All Eyes on Israel
Chapter 2 - Is Modern Israel the Israel of Promise?
Page 3 - The Origin of the Jews
(Go Back to Page 2 -
Was Abraham a Jew?)
The origin of the Jews was well after the time of Abraham. When and how did the Jews become Jews? Jews did not exist until many years after Abraham. Abraham's two sons, Ishmael and Isaac were not Jewish since neither Abraham nor their mothers were "Jewish." Esau became the father of the Edomites, a group distinct from the Jews and he had the same father - Isaac - that Jacob did.
Isaac's son Jacob is the one to whom the term Israel was first used, and he got this designation by a mere change of name, not by racial descent. It wasn't long before the term was applied to Jacob's children and then to all of his descendents.
Jacob (Israel) had twelve sons, one of whom was named Judah. When the Israelites entered the Promised Land, the territory was divided among the twelve tribes. The tribe of Judah, being the largest, received the largest portion of land. It was also the tribe from whom the Messiah would later come.
The word "Judean" (later shortened to "Jew) refers to those who lived in this area. The term "Jew" is from the Greek word "ioudaios" (Strong's no. 2453). It is actually short for the word Judean or, more accurately, Ioudas, pronounced ee-oo-dah-yos. A person is termed Jewish:
- if they belong to the Jewish nation
- with respect to their birth, origin or religion
So the word "Jew" is short for the word "Judean," meaning a resident of Judea, the area also now called Palestine. The word "Jew" did not mean an ethnic background.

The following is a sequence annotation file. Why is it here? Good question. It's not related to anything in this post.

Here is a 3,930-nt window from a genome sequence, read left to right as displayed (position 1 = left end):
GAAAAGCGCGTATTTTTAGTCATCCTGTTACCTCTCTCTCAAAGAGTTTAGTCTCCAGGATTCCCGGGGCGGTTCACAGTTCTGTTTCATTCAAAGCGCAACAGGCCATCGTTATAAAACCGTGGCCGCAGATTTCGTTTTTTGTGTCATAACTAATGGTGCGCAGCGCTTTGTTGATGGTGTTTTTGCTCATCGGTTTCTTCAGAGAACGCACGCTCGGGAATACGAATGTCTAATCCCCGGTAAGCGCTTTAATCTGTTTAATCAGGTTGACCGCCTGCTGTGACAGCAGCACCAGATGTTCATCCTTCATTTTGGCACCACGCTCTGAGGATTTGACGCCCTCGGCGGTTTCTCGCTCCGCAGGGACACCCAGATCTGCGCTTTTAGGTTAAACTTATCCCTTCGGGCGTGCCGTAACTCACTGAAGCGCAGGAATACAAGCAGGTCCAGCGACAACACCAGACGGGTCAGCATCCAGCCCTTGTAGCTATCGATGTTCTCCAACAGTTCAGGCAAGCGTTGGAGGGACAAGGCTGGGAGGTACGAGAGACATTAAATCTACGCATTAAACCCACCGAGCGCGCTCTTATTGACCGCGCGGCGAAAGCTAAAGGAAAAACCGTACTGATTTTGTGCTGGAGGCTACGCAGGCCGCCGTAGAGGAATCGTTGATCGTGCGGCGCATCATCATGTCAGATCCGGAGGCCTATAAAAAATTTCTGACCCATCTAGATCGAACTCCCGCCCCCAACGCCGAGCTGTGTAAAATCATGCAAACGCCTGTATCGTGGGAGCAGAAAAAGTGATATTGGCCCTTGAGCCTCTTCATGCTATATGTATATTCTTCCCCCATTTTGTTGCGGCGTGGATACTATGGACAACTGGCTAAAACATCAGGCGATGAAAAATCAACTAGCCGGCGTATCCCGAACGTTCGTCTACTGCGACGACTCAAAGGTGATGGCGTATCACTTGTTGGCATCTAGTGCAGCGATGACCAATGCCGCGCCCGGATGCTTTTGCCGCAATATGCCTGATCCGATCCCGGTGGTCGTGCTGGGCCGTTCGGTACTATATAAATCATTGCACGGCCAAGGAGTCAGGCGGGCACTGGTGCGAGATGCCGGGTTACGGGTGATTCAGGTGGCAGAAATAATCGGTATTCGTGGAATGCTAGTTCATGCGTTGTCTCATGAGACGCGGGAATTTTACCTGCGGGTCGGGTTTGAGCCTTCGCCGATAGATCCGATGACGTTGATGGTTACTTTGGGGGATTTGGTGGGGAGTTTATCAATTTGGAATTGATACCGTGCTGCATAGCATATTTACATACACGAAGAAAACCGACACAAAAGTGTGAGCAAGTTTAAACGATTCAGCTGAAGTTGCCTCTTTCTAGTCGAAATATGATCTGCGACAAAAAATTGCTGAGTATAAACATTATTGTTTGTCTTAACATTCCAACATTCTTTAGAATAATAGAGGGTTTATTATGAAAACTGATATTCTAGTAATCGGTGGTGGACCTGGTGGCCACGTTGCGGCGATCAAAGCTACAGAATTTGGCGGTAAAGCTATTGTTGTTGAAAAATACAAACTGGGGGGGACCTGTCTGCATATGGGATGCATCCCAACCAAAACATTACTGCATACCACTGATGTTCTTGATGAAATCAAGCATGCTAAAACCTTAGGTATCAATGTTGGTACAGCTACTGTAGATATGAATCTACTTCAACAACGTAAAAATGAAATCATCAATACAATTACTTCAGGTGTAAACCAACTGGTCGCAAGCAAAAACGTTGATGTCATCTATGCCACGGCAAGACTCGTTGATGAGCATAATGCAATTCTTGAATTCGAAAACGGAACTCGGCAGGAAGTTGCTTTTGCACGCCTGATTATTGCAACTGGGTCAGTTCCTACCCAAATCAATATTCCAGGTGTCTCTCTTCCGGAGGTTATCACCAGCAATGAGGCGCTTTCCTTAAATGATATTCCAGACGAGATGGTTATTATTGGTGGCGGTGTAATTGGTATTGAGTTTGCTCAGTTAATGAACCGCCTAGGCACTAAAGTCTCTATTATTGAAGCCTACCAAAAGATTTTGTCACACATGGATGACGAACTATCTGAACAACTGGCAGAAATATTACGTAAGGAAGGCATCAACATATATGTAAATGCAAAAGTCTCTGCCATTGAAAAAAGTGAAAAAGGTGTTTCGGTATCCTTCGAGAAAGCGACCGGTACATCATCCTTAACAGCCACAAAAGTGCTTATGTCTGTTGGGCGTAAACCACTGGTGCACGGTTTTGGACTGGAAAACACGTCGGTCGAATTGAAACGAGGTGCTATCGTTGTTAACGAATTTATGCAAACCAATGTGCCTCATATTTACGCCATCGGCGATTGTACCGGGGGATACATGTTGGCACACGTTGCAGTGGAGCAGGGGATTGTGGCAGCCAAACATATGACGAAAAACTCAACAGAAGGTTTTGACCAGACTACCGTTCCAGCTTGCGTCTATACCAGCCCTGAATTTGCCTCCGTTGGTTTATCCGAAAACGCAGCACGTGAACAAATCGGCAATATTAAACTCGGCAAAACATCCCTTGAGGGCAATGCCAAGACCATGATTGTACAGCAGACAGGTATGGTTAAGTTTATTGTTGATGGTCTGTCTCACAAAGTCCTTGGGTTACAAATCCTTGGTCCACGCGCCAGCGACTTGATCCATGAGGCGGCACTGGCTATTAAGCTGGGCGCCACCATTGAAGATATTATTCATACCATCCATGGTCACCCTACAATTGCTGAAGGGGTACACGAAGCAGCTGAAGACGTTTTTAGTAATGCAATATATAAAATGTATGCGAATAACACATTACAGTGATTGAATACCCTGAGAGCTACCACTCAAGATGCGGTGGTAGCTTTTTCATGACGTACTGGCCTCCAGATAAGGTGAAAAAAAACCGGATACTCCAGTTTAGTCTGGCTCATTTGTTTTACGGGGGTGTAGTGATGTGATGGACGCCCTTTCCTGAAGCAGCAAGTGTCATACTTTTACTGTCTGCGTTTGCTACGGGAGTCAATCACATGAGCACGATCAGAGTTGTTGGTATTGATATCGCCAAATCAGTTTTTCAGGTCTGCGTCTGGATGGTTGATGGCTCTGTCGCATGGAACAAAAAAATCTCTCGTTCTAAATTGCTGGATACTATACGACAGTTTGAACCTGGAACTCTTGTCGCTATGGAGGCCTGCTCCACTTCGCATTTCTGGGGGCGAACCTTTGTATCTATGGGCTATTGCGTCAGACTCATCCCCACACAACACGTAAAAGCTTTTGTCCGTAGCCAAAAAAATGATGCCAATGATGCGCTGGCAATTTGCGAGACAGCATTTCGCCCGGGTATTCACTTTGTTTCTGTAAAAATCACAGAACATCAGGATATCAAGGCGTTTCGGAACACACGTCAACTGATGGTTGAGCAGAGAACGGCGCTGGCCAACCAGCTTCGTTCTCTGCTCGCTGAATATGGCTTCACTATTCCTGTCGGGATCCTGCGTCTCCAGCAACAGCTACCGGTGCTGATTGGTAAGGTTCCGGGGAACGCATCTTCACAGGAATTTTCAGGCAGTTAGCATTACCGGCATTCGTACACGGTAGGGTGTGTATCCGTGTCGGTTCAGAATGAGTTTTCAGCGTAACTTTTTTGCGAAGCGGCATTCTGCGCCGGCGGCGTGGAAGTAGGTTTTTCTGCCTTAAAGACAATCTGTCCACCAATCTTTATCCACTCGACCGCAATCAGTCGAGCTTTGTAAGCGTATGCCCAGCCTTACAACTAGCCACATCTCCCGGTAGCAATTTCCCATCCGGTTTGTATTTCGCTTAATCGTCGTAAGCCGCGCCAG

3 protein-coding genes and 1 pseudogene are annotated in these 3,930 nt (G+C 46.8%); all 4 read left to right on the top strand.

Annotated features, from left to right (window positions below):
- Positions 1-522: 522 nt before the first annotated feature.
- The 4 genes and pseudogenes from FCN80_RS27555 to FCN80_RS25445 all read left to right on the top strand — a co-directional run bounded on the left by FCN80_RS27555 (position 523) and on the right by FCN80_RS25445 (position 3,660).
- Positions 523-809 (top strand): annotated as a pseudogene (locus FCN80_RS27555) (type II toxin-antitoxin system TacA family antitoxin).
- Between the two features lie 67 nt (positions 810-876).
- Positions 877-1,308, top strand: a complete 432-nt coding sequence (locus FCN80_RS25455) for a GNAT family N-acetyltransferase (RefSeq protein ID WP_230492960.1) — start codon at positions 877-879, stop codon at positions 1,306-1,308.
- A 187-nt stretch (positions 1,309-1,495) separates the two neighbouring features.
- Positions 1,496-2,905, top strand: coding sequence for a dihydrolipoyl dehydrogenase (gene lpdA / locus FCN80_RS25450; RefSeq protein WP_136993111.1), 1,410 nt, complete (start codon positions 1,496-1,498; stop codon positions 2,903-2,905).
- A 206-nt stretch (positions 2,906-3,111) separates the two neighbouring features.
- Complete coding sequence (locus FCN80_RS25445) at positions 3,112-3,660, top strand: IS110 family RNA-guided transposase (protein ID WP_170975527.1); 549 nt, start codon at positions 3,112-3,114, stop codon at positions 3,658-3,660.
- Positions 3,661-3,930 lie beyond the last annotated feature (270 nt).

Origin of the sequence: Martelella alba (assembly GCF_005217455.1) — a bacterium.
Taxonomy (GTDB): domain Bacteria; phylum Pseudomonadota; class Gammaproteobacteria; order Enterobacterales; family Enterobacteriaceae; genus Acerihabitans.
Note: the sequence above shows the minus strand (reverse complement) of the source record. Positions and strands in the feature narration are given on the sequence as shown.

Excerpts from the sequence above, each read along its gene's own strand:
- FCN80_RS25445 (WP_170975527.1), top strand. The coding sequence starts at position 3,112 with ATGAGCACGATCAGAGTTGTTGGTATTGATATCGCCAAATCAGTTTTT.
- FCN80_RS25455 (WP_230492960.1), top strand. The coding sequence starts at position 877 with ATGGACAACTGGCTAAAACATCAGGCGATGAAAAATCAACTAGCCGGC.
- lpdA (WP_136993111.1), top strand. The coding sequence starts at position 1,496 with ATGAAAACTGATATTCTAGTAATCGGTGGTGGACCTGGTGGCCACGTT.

The On-line Bible says: "There are three names used in the New Testament to designate this people:
- Jews, as regards their nationality, to distinguish them from Gentiles.
- Hebrews, with regard to their language and education, to distinguish them from Hellenists, i.e., Jews who spoke the Greek language.
- Israelites, as respects their sacred privileges as the chosen people of God. ..."
Jacob and his sons moved to Egypt, then their descendents came out in the Exodus to wander in the wilderness and finally settle in Canaan 40 years later. But there was no genetic change from their Chaldean ancestry to a Jewish race along the way. Also, there was a mixed multitude who were not descendents of Jacob that came out with them.
"And a mixed multitude went up also with them; and flocks, and herds, even very much cattle." (Exo 12:38)
Later, the Israelites intermarried with pagans of various nationalities. It is evident that "Jewishness" is not a matter of genetics. There actually is no distinct Jewish race; rather, there is a Jewish culture. The origin of the Jews / Israelites is not a matter of race.